The Good and the Bad of Shoulder Season

26/05/19 – 29/05/19

Travelling in the mountains during ‘shoulder season’ can sometimes be highly frustrating. As the snow recedes, it leaves behind the debris of autumn storms and winter snowfall. The ground at lower levels becomes soggy with meltwater while at higher levels passes are still closed due to snow. The next few days involved a lovely lakeside stay bracketed by two days of frustrating mountain driving.

We started by trying to get up to the tiny ski resort at Gaver. The sat nav decided to try to take us over a pass which we quickly (fortunately) found was still closed. Instead google maps directed us around to the next valley, via the Lago d’Iseo. But sat nav was still insisting that we wouldn’t make it up to Gaver. It turned out this was due to a road width restriction which we ignored. But once we were up at Gaver we couldn’t find anywhere to park that was able to take Bertie’s bulk and weight. Either the parking was a quagmire or full of timber.

Our second failed mountain drive was a couple of days later. We tried to get up to the Lago di Malga Bissina and made it nearly all the way up through the valley (including one traffic light controlled diversion up a steep and narrow country lane) before finding a police car blocking the road. The officer twirled his finger and we cringed with disappointment. A several point turn later and we were heading back downhill. We found ourselves a spot further down the valley where we parked up and got the mountain bikes out to follow a signposted track, but two or three fallen trees later we gave up, having only managed to cover about 2km. At that point Paul declared that the mountains obviously had something against us. We drove down to the valley in a bit of a huff to rethink our options.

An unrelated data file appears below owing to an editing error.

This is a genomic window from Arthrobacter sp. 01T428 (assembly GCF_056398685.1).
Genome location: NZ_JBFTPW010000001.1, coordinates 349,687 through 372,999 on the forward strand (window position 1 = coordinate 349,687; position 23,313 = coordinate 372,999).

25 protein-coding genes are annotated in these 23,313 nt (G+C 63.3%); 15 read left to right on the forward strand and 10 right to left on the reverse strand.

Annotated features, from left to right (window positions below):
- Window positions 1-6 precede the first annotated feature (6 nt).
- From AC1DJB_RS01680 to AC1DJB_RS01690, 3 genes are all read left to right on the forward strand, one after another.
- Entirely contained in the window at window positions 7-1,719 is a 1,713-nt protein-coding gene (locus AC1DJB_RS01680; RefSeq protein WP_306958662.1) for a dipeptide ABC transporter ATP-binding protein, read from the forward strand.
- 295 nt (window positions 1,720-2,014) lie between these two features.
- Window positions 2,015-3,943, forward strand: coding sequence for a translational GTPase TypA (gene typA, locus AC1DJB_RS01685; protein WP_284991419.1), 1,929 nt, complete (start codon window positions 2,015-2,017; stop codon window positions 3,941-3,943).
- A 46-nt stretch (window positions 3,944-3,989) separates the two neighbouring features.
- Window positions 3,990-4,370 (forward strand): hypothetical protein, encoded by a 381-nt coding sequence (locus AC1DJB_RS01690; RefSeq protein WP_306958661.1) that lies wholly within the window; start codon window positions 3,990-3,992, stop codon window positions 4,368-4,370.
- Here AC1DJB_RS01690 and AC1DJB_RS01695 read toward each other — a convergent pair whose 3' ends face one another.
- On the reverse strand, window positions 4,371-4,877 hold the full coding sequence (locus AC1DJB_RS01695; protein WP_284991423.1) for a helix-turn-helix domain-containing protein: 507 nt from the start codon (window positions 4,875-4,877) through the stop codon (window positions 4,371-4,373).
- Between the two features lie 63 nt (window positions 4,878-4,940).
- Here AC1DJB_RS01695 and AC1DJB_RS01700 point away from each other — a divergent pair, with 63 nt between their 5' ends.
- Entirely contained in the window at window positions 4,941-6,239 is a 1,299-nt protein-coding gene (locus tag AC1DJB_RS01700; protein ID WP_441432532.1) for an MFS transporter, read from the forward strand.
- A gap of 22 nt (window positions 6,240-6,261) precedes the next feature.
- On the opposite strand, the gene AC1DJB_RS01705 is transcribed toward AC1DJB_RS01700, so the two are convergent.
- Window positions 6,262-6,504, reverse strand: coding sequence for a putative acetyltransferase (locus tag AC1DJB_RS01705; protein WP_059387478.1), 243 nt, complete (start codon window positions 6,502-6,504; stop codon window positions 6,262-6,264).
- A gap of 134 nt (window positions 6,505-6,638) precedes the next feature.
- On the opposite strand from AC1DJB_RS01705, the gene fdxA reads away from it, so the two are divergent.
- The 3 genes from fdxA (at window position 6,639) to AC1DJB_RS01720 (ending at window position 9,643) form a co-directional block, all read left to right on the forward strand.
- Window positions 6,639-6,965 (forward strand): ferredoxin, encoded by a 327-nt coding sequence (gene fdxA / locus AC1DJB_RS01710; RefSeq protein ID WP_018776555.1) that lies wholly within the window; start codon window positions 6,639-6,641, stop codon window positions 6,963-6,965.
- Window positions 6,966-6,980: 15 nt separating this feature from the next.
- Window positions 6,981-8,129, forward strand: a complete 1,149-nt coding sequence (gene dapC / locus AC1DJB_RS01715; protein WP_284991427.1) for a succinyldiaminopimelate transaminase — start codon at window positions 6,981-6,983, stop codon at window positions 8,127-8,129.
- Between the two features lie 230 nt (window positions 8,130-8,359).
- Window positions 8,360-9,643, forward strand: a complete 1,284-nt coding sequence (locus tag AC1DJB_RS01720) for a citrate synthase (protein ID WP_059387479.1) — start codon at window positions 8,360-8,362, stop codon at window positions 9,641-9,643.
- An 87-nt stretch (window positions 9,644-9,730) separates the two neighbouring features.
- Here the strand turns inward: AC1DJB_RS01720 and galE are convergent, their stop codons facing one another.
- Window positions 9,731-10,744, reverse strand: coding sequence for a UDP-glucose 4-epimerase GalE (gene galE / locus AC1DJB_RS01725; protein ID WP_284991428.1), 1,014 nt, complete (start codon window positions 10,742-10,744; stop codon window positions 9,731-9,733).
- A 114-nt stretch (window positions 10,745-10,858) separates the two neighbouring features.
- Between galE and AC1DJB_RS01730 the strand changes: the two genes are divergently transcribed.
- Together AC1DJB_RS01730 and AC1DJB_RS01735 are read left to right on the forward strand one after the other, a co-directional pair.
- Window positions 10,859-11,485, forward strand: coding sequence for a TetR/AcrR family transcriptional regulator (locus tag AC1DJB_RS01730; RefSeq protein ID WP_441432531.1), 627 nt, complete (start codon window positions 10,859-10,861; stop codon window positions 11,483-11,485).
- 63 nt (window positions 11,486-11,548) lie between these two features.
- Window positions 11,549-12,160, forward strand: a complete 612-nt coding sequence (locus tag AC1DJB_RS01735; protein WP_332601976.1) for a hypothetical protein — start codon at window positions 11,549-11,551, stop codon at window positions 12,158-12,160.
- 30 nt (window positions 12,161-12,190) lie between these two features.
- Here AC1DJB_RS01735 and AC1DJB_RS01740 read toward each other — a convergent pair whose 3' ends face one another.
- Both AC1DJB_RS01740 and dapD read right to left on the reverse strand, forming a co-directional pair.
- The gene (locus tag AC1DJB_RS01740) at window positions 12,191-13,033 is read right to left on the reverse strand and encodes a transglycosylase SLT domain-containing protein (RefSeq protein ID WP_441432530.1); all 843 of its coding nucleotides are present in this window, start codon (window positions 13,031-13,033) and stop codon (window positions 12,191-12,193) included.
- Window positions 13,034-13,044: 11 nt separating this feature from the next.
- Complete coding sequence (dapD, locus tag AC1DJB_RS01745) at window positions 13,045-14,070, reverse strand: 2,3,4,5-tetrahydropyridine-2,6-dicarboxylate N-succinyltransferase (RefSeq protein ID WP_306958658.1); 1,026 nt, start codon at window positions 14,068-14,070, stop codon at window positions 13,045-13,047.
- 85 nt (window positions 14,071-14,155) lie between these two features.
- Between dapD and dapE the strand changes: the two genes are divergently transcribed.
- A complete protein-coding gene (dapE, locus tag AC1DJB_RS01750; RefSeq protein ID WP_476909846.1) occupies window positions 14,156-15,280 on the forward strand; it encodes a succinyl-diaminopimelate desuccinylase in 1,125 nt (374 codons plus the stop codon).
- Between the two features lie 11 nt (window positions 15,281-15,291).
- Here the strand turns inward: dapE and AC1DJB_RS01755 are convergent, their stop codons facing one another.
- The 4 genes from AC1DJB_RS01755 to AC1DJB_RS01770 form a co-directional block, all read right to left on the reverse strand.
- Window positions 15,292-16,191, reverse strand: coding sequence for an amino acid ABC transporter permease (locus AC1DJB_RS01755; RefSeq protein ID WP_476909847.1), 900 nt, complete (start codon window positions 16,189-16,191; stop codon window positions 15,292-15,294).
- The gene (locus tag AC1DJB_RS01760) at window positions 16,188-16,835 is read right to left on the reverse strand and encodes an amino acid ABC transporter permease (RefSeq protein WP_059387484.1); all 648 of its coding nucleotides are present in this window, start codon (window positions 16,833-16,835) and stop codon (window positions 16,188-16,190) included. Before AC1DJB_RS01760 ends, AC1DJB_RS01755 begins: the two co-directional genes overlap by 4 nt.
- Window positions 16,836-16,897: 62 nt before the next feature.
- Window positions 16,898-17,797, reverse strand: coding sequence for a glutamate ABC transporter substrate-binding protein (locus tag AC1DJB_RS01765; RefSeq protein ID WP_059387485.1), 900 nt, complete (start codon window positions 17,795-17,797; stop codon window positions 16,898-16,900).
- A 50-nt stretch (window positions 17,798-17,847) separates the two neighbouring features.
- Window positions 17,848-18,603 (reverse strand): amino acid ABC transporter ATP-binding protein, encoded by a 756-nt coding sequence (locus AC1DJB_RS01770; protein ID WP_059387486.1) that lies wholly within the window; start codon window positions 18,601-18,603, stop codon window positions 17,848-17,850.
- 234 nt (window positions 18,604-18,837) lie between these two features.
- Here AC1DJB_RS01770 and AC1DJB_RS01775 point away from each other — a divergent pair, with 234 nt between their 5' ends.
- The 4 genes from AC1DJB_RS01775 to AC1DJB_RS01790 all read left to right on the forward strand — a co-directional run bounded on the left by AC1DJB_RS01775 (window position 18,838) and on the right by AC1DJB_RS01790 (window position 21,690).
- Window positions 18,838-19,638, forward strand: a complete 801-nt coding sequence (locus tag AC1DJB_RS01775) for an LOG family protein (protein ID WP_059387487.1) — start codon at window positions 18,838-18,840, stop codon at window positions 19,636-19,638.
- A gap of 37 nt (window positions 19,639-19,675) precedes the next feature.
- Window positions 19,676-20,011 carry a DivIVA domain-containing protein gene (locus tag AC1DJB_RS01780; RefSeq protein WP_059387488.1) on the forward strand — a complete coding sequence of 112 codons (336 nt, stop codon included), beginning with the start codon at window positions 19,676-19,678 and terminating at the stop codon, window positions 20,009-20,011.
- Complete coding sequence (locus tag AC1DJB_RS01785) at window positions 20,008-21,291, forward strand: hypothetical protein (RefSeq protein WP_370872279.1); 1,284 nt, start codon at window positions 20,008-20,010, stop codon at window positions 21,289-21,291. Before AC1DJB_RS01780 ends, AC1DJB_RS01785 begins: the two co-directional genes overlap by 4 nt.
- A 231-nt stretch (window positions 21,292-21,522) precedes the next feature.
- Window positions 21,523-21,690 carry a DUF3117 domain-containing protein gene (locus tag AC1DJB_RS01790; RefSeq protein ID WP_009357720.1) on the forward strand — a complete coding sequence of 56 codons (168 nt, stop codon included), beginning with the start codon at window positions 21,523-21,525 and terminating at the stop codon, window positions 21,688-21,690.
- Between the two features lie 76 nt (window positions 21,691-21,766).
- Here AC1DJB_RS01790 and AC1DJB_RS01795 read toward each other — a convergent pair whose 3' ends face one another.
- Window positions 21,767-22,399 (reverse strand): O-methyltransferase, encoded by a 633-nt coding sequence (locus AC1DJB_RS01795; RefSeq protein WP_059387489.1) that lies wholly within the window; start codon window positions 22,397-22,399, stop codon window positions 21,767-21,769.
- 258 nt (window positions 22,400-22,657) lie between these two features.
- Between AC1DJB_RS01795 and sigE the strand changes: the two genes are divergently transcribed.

Squeezing through the diversion

Narrow tunnels

The parking spot we abandoned

In between these two failed forays into the hills we managed to find a spot on the shores of Lago d’Idro that ticked the boxes for a few days of relaxation. With tempers already quite frayed we nearly missed our opportunity to park at this spot; sat nav directed us down one impossible route and google maps sent us down another. We fell back on the old fashioned method of reading the road signs. The parking was clearly signposted and the narrow looking roads became a one way system that took us easily to Idroland.

Idroland must have been a bit of a failed venture. There is a small complex of buildings here that speak of a watersports venture, but now the only occupiers are a parapenting company and a host of swallows vying with the local bats for the evening bug feast. Sadly the shower and toilet block has been ripped out, leaving just cracked tiles and nubs of pipework when you peer inside the buildings, but there is a working fresh water and black waste disposal unit on the back of the building. And there is a large car park with diagonal bays where a motorhome will fit with it’s back end overhanging the dividing greenery.